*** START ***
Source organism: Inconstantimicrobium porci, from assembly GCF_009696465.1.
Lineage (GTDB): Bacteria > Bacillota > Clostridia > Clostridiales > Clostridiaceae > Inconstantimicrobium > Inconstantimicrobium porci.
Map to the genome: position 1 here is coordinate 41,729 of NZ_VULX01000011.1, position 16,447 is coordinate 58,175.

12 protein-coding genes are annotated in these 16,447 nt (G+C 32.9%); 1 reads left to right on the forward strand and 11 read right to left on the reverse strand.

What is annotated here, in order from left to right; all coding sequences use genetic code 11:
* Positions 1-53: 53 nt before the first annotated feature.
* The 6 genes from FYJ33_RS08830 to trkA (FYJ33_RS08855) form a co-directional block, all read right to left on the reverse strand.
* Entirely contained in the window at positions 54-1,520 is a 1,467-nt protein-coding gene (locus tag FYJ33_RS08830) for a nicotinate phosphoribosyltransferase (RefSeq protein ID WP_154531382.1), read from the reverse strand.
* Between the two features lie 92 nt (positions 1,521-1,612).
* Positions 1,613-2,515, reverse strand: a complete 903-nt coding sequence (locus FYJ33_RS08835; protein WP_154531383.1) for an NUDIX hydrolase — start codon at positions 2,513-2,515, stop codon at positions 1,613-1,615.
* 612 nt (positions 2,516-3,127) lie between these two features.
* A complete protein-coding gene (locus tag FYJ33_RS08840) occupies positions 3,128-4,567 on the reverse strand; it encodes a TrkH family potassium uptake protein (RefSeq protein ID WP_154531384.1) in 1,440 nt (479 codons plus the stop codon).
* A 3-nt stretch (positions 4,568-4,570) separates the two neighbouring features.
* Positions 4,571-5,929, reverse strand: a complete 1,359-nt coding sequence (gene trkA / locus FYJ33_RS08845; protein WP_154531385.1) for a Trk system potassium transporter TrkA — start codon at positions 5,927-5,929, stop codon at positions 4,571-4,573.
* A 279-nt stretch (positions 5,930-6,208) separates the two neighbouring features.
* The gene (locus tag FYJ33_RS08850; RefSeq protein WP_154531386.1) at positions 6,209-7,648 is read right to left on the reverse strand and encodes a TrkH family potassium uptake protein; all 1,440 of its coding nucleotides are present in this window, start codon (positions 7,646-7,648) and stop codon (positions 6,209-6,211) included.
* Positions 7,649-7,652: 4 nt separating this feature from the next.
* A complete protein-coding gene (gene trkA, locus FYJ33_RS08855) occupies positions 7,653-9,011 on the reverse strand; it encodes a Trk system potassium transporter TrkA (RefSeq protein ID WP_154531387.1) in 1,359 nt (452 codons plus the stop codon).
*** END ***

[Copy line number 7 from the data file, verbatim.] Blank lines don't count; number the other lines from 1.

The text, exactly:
* The 6 genes from FYJ33_RS08830 to trkA (FYJ33_RS08855) form a co-directional block, all read right to left on the reverse strand.